What’s being done to end police violence in Maryland? Hear from a State Delegate

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Photo courtesy of Wikimedia Commons

State government is often overlooked, but local officials have the capacity to foster meaningful change. In the Maryland House of Delegates, representatives debate ways to reform police departments in the state.

This last week has seen some of the worst social unrest in America since the riots of 1968 following the assasination of Martin Luther King Jr. The deaths of George Floyd and Breonna Taylor, both African American, at the hands of police have lit a fuse of righteous outrage among people of all colors across the country. This energy has translated itself into hundreds of protests in all 50 states, some of which have resulted in looting and further police altercations. If you’re like me, videos of soldiers lining the Lincoln Memorial, teargas being hurled at peaceful protesters and fence after fence going up in an increasingly wide radius around the White House have made you fall into a pit of despair. At times like this, it’s easy to feel hopeless.

Here’s the good news: a lot of key reforms happen at the state level. Earlier this week I emailed Emily Shetty, member of the Maryland House of Delegates, about the effort to end police violence. Local politicians are often overlooked in favor of federal “big hitters” when deciding who to reach out regarding a policy issue. However, these state and local officials are far more likely to actually receive your message and respond organically, as opposed to sending out a prewritten, impersonal message from a staffer. Contacting local representatives can open up an opportunity to have a conversation with a person who is not only incredibly well versed in the nuances of policy issues, but also has the power to create real change. Delegate Shetty agreed to speak with me on the phone about the issue, and even to interview for the Pitch.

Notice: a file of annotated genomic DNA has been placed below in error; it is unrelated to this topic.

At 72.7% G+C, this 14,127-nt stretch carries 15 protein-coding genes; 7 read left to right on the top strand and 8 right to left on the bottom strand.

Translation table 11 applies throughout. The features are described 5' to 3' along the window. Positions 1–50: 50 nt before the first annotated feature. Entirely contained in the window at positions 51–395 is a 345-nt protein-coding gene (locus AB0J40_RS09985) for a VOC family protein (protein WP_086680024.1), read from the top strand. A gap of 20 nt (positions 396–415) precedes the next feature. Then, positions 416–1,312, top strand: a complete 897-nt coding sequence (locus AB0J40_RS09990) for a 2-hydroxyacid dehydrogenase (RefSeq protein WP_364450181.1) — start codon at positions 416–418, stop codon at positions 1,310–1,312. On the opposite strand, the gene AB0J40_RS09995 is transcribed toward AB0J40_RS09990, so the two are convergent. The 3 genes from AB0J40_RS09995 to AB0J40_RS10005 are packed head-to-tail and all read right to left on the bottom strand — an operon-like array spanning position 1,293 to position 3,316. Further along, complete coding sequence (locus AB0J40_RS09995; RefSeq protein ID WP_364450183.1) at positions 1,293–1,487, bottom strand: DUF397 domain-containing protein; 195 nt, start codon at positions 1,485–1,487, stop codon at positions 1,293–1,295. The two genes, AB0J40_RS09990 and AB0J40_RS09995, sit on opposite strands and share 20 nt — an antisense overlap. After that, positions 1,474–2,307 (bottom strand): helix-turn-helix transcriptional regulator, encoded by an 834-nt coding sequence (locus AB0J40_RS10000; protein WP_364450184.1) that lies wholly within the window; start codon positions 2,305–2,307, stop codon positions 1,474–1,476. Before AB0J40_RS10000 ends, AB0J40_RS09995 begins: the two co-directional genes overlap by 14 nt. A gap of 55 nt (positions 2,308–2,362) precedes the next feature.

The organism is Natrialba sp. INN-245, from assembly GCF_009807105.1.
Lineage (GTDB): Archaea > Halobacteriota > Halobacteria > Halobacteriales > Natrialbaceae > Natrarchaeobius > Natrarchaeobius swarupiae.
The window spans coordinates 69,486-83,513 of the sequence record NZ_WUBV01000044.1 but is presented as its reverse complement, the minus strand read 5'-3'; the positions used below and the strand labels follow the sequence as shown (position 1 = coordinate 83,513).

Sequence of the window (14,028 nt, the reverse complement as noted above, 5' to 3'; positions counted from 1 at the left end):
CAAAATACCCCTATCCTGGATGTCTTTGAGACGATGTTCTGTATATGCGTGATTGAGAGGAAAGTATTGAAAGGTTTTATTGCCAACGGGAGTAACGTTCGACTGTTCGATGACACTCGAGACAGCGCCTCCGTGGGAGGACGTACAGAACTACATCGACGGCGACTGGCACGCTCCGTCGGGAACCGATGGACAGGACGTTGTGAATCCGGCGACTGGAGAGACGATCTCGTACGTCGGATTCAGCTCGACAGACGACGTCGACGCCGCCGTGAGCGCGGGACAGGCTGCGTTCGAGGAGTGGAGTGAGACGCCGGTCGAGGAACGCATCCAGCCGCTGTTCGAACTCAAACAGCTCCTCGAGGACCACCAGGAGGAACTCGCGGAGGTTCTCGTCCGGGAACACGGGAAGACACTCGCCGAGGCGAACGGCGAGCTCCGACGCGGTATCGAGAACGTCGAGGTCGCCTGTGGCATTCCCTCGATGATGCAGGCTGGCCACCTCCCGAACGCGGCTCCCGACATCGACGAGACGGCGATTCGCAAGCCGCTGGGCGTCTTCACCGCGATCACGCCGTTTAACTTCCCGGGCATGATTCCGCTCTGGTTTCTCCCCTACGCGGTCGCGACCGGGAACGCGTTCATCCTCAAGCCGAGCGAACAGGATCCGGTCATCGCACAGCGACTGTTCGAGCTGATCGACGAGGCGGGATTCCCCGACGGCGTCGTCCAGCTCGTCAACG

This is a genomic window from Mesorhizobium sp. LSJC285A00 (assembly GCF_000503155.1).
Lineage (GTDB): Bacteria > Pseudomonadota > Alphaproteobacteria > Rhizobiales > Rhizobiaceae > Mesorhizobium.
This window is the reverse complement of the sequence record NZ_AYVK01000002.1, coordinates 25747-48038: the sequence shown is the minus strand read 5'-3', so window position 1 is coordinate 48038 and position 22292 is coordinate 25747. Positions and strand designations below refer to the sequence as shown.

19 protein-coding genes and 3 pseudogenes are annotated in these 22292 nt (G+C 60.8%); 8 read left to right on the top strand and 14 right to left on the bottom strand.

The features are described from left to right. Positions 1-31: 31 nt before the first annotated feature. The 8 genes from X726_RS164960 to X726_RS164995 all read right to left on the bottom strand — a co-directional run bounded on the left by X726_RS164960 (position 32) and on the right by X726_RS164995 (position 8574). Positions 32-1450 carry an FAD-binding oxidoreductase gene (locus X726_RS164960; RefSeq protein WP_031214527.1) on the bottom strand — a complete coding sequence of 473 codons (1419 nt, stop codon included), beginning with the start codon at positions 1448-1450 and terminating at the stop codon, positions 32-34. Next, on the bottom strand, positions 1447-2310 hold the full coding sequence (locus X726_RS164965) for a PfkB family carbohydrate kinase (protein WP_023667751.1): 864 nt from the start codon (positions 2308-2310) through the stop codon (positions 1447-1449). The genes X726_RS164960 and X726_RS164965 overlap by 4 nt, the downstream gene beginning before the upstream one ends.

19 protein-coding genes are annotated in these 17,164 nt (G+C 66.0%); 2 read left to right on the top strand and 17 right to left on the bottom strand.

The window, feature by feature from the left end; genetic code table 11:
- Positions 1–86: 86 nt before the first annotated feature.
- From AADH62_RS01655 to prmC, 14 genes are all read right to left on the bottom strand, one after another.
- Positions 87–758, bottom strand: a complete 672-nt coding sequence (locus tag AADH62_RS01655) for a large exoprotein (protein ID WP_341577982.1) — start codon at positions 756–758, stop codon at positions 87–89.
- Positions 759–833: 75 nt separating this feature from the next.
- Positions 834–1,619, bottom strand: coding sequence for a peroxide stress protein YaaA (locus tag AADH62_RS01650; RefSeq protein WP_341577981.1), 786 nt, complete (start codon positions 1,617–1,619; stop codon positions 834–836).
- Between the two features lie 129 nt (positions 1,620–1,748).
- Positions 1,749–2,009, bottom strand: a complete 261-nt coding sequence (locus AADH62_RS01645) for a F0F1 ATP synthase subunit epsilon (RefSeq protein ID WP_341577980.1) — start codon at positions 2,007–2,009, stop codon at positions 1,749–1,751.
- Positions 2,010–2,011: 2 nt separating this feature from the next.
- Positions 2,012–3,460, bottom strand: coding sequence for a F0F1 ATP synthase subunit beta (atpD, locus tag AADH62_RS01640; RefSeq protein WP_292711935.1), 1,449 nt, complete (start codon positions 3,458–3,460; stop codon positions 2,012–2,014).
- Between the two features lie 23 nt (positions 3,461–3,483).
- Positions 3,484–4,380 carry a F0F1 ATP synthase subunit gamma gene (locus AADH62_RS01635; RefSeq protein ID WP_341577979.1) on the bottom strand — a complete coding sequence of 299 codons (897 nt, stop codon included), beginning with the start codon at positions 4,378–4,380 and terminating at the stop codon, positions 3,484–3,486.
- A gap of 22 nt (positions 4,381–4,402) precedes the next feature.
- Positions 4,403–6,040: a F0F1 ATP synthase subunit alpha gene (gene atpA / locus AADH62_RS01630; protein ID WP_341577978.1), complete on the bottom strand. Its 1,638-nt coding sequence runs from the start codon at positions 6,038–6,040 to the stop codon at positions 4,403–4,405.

“You’re right to reach out to the state lawmakers, to have these discussions about what types of ways we can really move the needle,” Shetty said.

Delegate Shetty outlined the specific measures being looked into by the Maryland state government in order to reduce the harm that the police can inflict on communities. These measures include the decriminalization of low level offenses such as marijunana possession, the implementation of a statewide use of force policy (right now there’s no overarching law, so two officers in different parts of the state could respond differently to the exact same situation) and the alteration or dismantling of the Law Enforcement Officer’s Bill of Rights.

“The LEOBR was enacted to protect police officers initially from their own leadership… a lot of it has arguably protected police officers from public accountability… it has allowed them to shield complaints by civilians as ‘personnel records,’” Shetty said.